Iowa primed for sports betting boom after in-person registration expiration


Iowa has opened the door to “exponential growth” that should generate billions in annual wagers, state analysts at PlayIA, after the Hawkeye State’s in-person registration requirement to bet online expired at the turn of the year.

A number of operators have already detailed their expansion within the state, with Rush Street Interactive, BetMGM and PointsBet among those to have taken advantage of the development.

“The in-person registration requirement has unquestionably stunted the growth of Iowa’s online sports betting, which the main engine in every state where online sports betting is legal,” said Jessica Welman, analyst for

“With the requirement in place, Iowa would have never reached its potential as a market. Letting the requirement expire is akin to correcting a mistake, and we expect Iowa to blossom because of that correction.”

Last year, PlayIA analysts projected that within five years Iowa would grow into a market that generated more than $4bn in bets annually, over $300m a year in operator revenue, and in excess of $20m a year in state taxes.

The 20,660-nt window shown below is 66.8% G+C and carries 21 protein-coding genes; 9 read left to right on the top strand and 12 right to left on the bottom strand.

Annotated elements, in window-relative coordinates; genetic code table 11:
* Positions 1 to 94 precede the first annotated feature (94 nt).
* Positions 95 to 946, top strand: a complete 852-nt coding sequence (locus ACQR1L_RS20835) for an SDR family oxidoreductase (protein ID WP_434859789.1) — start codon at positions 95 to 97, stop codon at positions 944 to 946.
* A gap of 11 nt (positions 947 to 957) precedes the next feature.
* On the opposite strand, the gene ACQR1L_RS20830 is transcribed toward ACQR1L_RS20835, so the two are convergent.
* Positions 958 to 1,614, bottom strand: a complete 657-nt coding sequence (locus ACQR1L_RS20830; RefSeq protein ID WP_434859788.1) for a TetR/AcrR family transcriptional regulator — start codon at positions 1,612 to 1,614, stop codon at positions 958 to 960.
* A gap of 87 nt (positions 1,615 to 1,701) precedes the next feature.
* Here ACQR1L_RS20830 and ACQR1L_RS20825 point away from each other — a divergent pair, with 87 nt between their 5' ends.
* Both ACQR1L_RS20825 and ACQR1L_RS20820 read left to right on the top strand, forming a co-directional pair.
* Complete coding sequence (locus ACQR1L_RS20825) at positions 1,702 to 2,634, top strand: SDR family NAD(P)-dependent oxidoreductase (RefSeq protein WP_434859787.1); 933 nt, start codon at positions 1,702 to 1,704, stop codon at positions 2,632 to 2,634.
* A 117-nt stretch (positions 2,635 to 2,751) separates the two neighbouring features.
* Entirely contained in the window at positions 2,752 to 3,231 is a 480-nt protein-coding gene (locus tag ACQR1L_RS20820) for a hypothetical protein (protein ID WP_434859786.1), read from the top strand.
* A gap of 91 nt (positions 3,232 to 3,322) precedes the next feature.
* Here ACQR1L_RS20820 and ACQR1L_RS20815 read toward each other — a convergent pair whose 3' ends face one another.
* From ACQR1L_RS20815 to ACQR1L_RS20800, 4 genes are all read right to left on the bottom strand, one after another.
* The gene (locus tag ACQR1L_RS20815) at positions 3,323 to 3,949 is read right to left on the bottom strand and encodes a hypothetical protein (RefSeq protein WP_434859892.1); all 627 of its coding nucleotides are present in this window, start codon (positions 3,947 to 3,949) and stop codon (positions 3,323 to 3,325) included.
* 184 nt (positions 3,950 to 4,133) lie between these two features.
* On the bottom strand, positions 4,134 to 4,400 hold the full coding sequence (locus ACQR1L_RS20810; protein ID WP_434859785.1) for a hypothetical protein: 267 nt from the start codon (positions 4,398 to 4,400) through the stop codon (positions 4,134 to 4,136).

However, the region’s sports betting start has been hampered by the in-person requirement, which has seen Iowa generate $682.6m in wagers and $53.4m revenue since launching in August.

Illinois, which launched last year with a similar registration mandate, saw an immediate impact upon suspension, with wagers growing from $8.3m in June 2020 to $52.5m one month later.

In the months since, the Prairie State has grown to become the fourth largest market in the US, generating $434.4m in wagers in October 2020 alone.

“Illinois showed just how much drag in-person registration puts on a market,” noted Dustin Gouker, analyst for “It was an uneven, unsure start, but almost as soon as the registration requirement was suspended the market embarked on an expansion that has been the most rapid in US history.”

In November, Iowa ranked in seventh among states where sports betting is legal with a state record $87.2m in wagers. That still significantly lagged behind number six Colorado, which has about twice the population as Iowa but attracted $231.2m in November bets.

“With a fair tax rate and strong regulatory framework, Iowa was already an attractive market for operators,” Welman added. “This was the missing piece. With the in-person registration requirement now gone, Iowa can truly reach its potential as a sports betting market.”